I don’t understand, where is the checkpoint? Where are the marshalls? And where are the runners? I must have taken a wrong turn, caught up in the heat of the moment. I knew hitting the front early was a bad idea, it didn’t feel right, oh god, imagine if I win but get disqualified, all for missing one bloody invisible checkpoint!

Maybe I took a wrong turn at the last climb, should I turn around and backtrack, whats the worst that could happen? I bump into the rest of the field and lose some time, but at least I won’t be disqualified. No, just keep going, don’t lose your head. Seriously, what I wouldn’t give to see a Marshall right now!

My head was ablaze with worry, at one point I pondered what Jayson might say. Something about time been more important than the records of a website I suppose. Slowing down to 8 minute miles I made doubly sure I followed the hazard tape, despite doubting it marked the right way. Thinking back I feel dumb, why would they mark the wrong direction more than twice? But I wanted to podium so bad and I had trained so hard.

Leaving the woods to climb a long sweeping road I caught site of someone, pleeaase be the checkpoint! 

“Is this the checkpoint?” I blurted out, removing my headphones.

“yes mate, tag in here.” came the reply.

“Thank god for that!” I sighed, as the weight lifted from my shoulders.

Arriving at Hayburn Wyke in 38:37 put me two minutes ahead of the course record.

My pace drifted to 10 minute miles for the one mile preceding the checkpoint. A 340ft climb may have been to blame but I’m sure I could have done this section faster with more confidence. Anyway, morale in tact I put pedal to the metal and dug deep. The next 3 miles were on a slight gradient climbing 350 foot to the finish line. Glancing down at my watch, I knew the course record was in site.

Sprint To The Finish

From here on out I ignored my Garmin, breathing, the voice insisting I slow down and any other distraction. I just ran hard, harder and then even harder. The sea came into focus – a first since leaving the Cleveland Way – as did a road leading to the field and finish line.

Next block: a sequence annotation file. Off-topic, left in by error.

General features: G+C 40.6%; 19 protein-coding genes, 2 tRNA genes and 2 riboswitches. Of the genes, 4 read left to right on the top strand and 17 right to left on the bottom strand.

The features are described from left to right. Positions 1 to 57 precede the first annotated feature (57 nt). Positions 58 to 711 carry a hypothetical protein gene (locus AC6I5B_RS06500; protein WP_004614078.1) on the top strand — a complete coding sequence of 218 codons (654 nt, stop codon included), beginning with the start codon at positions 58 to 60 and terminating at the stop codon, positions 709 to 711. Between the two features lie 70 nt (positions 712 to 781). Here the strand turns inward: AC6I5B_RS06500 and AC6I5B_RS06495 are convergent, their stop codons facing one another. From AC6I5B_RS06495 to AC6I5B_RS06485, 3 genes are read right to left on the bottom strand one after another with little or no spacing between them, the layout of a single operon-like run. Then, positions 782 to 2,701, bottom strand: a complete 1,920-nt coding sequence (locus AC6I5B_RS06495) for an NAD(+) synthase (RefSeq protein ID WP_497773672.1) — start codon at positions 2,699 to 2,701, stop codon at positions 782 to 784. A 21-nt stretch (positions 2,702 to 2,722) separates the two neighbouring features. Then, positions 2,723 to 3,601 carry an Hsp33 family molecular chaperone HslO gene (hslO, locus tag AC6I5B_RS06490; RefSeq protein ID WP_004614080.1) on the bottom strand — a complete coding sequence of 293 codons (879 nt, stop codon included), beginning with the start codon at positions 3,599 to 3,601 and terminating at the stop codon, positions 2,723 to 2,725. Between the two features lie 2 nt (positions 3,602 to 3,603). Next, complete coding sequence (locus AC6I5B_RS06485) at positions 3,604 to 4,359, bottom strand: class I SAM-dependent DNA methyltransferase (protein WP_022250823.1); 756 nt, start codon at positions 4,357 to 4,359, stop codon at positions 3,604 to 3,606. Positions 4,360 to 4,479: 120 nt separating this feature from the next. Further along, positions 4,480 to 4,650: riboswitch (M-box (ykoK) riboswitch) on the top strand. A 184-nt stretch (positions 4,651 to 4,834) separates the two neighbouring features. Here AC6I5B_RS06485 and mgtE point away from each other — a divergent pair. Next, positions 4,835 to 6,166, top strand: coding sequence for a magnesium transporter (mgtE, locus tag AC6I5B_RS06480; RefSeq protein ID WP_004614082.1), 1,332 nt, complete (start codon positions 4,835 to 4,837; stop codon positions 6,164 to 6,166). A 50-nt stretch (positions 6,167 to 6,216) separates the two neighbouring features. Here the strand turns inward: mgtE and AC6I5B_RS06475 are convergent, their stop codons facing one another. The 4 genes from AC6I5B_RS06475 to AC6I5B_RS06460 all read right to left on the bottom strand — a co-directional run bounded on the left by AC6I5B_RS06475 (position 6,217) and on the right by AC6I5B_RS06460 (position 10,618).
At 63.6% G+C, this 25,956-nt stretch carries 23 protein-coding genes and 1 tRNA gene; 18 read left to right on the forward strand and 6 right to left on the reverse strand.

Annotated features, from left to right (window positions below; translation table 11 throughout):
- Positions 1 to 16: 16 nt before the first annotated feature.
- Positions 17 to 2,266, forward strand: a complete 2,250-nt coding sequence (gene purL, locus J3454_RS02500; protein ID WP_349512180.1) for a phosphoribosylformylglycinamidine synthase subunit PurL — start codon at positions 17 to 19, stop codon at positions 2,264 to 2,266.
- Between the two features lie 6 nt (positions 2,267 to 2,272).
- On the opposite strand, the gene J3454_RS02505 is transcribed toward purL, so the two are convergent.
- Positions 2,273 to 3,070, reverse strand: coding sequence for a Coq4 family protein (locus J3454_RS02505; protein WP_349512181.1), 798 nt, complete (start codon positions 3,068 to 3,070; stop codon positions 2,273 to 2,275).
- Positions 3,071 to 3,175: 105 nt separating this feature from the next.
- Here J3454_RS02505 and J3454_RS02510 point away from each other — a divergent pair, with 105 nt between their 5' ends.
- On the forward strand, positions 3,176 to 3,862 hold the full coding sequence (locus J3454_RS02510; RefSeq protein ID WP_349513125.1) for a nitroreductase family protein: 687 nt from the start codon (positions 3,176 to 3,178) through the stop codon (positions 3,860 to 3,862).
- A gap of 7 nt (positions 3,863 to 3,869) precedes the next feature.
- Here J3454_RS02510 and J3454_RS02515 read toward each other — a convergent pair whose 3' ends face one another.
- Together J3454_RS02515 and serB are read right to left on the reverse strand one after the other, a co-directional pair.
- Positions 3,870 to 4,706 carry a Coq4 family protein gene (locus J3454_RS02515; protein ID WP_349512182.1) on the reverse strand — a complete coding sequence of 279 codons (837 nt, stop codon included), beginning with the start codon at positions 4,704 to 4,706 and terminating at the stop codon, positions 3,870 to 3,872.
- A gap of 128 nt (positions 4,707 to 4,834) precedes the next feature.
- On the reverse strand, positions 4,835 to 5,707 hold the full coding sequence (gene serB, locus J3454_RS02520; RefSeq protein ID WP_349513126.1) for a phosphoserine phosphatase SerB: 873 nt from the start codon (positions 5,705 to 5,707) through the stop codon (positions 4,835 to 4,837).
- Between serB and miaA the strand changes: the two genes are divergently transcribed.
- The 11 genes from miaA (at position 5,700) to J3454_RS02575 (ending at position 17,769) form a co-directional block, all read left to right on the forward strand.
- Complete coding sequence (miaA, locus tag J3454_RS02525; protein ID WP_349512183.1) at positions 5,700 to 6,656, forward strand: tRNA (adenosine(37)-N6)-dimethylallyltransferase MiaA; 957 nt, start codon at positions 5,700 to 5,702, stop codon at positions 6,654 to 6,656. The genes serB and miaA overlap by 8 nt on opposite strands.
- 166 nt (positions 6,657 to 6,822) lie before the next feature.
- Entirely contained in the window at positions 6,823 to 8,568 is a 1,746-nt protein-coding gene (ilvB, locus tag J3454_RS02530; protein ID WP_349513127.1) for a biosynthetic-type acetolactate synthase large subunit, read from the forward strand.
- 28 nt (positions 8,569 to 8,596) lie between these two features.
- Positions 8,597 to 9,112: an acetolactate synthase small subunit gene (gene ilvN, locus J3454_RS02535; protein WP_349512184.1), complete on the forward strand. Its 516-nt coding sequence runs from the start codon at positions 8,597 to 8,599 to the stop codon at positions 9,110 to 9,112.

Here I am below, crossing the finish in 59 minutes 35 seconds, almost 4 minutes faster than the course record. Checking back my splits for the last 3 miles were 7:08, 7:09 and 6:55 minute miles. Again times and endurance I didn’t think I had for that course.

It was so nice to see Nick and Sharon at the finish line. Nick saw two half marathon runners come in before me, thinking I’d got third he consoled me, “you’d have won without the cold”. His face when I explained I’d actually won and done the course record was my favourite memory from the day. Experience is nothing if its not shared and Nick’s been through it with me in training for the last 12 months. Anyway soppy crap over!

Also need to thank the Mrs for her support, been a runners wife can be tasking at times. Also, thanks to Jayson and Kim Cavill for their coaching. I don’t recognise myself since meeting Jayson 12 months ago, I wonder where I’ll be in another 12 months? And finally Endurance Life and all the volunteers for putting together a great race.

Anyway, if you read until the end well done, or go do something more productive! 🙂 For a small race this is a big write up, but for me this was a significant moment with a lot of sentimental value.

Darren Smith

Fairly new to Trail running, Darren sees 2017 as a transitional year. Swapping concrete for dirt and 10K’s for marathons and beyond. Darren started “Trailing The Pack” to chronicle his journey and share the trip with any like minded nutters.

Leave a Reply

Your email address will not be published. Required fields are marked *